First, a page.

What does this year hold in store for manufacturers in the United States? The U.S. manufacturing industry could witness a transformation in 2024 as the sector embraces new products and new technologies. We’ve taken note of some emerging manufacturing industry trends in various areas, including microfactories, smart factories, and giga casting. In all respects, it looks like manufacturers will spend the year investing in or trying to keep up with new technology and new ways of producing, which could lead to some unanticipated manufacturing challenges.

Microfactories Enable Flexibility and Supply-Chain Resilience

Consumer goods manufacturers (and, indeed, a broad range of manufacturers in other domains) are likely to see the rise of microfactories, which are small-scale, flexible, and decentralized production units that can produce customized products closer to consumers. Microfactories are a response to the demand for supply-chain resiliency. According to a manufacturing trends article from Exploding Topics, “The hunt for resilience has seen manufacturers try to improve their flexibility to accommodate small part runs, and to rapidly switch production lines to assemble new models.” Microfactories provide this much-sought-after resiliency by using smart-factory features such as the Industrial Internet of Things (IIOT), artificial intelligence (AI), and warehouse automation, all of which ultimately allow, as Exploding Topics says, “the point of production to be moved closer to the point of trade.”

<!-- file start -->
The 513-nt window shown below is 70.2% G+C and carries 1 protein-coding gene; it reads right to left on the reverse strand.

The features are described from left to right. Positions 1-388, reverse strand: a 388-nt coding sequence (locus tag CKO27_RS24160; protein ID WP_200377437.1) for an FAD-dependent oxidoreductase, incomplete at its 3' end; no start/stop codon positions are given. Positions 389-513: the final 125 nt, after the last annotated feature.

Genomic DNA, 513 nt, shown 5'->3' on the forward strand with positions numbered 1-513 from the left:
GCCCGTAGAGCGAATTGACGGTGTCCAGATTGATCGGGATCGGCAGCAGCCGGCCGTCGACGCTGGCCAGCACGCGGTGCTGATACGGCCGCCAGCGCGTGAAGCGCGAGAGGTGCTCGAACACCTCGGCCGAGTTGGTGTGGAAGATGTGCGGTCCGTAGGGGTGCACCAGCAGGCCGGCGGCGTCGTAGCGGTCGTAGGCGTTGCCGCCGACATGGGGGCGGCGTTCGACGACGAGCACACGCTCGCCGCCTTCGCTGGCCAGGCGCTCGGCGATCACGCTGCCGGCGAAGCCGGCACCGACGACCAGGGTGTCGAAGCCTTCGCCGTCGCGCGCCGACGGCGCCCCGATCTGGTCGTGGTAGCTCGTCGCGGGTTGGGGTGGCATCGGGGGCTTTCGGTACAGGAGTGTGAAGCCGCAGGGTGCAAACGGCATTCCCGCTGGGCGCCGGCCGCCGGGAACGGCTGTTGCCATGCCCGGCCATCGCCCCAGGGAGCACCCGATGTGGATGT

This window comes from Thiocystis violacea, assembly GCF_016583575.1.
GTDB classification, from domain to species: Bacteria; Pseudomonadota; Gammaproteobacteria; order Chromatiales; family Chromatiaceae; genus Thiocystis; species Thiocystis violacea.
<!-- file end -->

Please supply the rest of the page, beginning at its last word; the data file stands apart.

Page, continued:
Overall, microfactories are expected to enable more flexibility, customization, and localization of production, making manufacturing processes more agile. And since microfactories go hand-in-hand with smart factories, let’s take a closer look at the smart factory phenomenon.

Smart Factories Empower Industrial Manufacturing and Beyond

This year, many manufacturers of industrial machinery, machine tools, and other durable goods are poised to integrate more and more “smart factory” features into their manufacturing processes. Smart factories are manufacturing facilities that use advanced technologies to improve their production processes, efficiency, quality, and profitability. Smart factories collect and analyze valuable data from various sources, such as machines, sensors, and people, to optimize operations and supply-chain resilience. Some of the technologies that enable smart factories are supervisory control and data acquisition (SCADA) systems together with 5G and the IIOT, machine learning, and robotics and automation. Deloitte recently said that “the potential benefits of smart factories are vast—ranging from gains in asset efficiency, labor productivity, and product quality to substantial cost reduction.”  Smart factories offer:

  • Increased throughput using intelligent and adaptive machines, improved coordination and communication, and real-time decision making.
  • Lower operational expenses by automating tasks, optimizing energy consumption, and minimizing waste and defects.
  • Reduced human capital by using robots to perform various tasks, such as material handling, assembly, and quality control.
  • Scalable production by adjusting output according to changing demands and market conditions using data-driven insights.
  • Fewer product defects by using sensors, cameras, and machine learning to detect and correct errors, monitor performance, and ensure compliance.